1. This proceeding trust be quashed on the ground of fundamental error while declining to withhold my admiral on for the method adopted by the Assistant Collector in speedily disposing of a highly suspicious and complicated case. What the Assistant Collector Mr. J.P. Nicholson did was this: He had a civil dispute before him in which a highly complicated question had arisen between a Purest Official who seems to have been engaged in some transaction between himself and Baswan and Kadar Nath and some other people, and on a very shabby piece of paper with pen and ink these people put their heads together and proceeded to partition among themselves either their own or other people's money to their mutual satisfaction. The point in dispute in the civil suit was whether an entry or memorandum which is to be founded at the top of this shabby piece of paper is true or untrue. It represents a liability or an admission of liability in favour of the accused of a sum of Rs. 800. It does not purport to be signed by anybody not does any other part of this document aid it can only be regarded not as an admission but as a contemporaneous record of a no doubt heated discussion which took place at the time each trying to arrive at the actual liability between them. The Assistant Collector came to the conclusion that the Rs. 800 testified to by this entry was not really due and that the entry had been made afterwards. He does not appear to have troubled himself as to who made it and whether the accused was to be charged with forgery or with having altered some document which he must have known had been fraudulently altered by somebody. An alteration made subsequently on a rough document of this kind would not be in itself a forgery unless it was done with attempt to defraud, which might raise the question whether the Rs. 800 was really due or not, that is to say, if several people and myself together met and made various memoranda, I might discover something which I knew ought to have been entered but had been omitted in to general confusion and I night honestly, although perhaps misguidedly, make an additional note as a memorandum to put it beyond dispute if any question should arise here after. It would all depend whether I did if honestly or with an attempt to defraud. The Assistant Collector came to the conclusion that it was done dishonestly with intent to create a claim for this specific sum, and I express no opinion whether he was right or wrong about that, although it would obviously be a very (sic) performance if in tact as the Sessions Judge a forwards finds by his judgement, the document was concreted without some additional memorandum and was rendered unintelligible by the additional. Tint being the sate of mind of the Assistant Collector on hearing the civil suit hi 110 doubt had jurisdiction under either Section 476 or 478 to, give elect to his view that criminal proceedings ought to be brought against the persons who had got this false entry made. Unfortunately the proceeding's which he had adopted were very sum nary. Deciding to act under Section 478, he neglected to follow the directions con-tuned in the second sub-section, of that section, which requires that if he concludes the enquiry himself his proceedings shall be conducted as nearly as maybe in accordance with the provisions of Chapter XVIII of the Criminal Procedure Code. The framed no charge and although he made some sort of enquiry it was of a Pennington character and when he came to write his committal order which he did on the 2nd January, he incorporated as the main grounds for committing for trial the reasons which he Lad given in his judgment in the civil suit on the 30th December. The 31st December, being a Sunday and the 1st January, being New Year's day which was presumably a holiday Mr. Nicholson must be complimented upon the despatch which he displayed in disposing of the enquiry but the result is that there is nothing in any way resembling a proper, record in the Committing Magistrate's Court which, it is obvious that the elaborate provisions of the Criminal Procedure Code provide, shall always exist and which Section 478 carefully protects. Unfortunately the point, although raised in the written statements find before the Sessions Judge, either at or before the hearing, and there seems some mystery as to its exact date, was not raised in such a way as to cause the experienced Sessions Judge who dealt with the case to notice it at all. I am, therefore, unaware of what he should have thought of at if attention had been drawn to it but even if the matter had been res integral I think I should have been driven to hold that the trial was irregular, there having been no proper proceedings before the Committing Magistrate, but whether that is so or not I have no hesitation following the decision which is clearly in point, Emperor v. Babu Prasad 42 Ind. Cas. 1000 : 40 A. 32 : 5 A.L.J. 805 : 19 Cr.L.J. 40. I must allow the appeal and quash the proceedings.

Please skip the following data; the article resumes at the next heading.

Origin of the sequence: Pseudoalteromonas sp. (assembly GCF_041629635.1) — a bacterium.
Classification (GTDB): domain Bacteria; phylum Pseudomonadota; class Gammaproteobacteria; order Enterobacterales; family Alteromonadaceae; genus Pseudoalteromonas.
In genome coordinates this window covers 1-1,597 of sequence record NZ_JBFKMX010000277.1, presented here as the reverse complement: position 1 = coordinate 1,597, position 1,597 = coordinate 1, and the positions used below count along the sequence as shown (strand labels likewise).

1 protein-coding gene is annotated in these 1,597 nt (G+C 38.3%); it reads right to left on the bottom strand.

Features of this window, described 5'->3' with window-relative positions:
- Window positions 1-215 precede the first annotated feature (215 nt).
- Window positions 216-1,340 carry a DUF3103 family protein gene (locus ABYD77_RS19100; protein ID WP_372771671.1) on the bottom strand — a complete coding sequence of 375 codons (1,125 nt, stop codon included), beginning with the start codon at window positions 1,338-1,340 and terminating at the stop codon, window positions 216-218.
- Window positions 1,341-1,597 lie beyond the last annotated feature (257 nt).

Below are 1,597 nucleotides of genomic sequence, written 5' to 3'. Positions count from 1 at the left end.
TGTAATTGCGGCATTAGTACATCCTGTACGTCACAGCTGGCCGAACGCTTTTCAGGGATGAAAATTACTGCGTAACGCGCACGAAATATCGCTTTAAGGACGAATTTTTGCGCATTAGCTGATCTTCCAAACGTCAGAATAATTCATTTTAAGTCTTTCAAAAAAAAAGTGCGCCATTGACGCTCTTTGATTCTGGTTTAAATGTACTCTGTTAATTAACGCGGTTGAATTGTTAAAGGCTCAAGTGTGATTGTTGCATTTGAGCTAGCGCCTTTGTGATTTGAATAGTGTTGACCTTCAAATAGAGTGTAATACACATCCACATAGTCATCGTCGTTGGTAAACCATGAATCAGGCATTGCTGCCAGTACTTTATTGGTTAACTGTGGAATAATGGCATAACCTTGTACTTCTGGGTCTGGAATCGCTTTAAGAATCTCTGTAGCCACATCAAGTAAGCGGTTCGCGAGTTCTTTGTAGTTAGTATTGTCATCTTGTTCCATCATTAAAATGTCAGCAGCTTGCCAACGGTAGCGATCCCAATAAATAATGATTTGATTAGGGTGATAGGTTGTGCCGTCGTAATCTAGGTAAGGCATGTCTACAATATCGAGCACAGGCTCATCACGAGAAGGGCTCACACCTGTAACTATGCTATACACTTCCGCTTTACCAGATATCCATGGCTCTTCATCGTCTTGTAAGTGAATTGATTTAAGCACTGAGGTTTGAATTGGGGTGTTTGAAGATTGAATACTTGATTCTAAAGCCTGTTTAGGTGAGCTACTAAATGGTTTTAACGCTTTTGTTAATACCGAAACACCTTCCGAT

2. The learned Sessions Judge made a very careful and elaborate examination of the documents and gave his reasons for thinking that the entry in quest on must have been added afterwards. He is of opinion that it was written by Kedarnath but as the document remained ii the possession of the accused it must have been done with his complicity and was, therefore, uttered by him is the civil proceedings knowing that the addition had been made. He assumes lather than finds that the addition was made bee use so far as I understand his judgment he has not decided whether in any view of accounts the Rs. 800 was really due. He does not seem to hive a very high opinion of the gentleman on whose oath the truth, or falsity of Rs. 800 liability depends. He remarks that the gentleman's explanation of the figures seems to show that he was interested in forest contracts and lending money or investing money upon them contrary to his duties and he directs that his conduct should be brought to the notice of the Chief Conservator of Forests. I am unable to express an opinion whether the real guilt or innocence of the present accused depends entirely upon the shown testimony of this apparently default no member of the forest staff, but it is a matter which is clearly not irrelevant and expressing no opinion of my own I return the record to the Assistant Collector to enable him to re-consider it in the light of everything which has happened since. If he thinks it still desirable he can take the proper proceedings for holding an enquiry and decide whether the accused ought to be against committed for trial.
3. Meanwhile the appeal is allowed and the accused will be discharged.
4. In considering the matter in all its bearings which after all is a question of the public interest and that further expenditure of money upon this is fruitless, he will no doubt bear in mind that the accused has already suffered punishment and no doubt a great deal of expansion defending himself.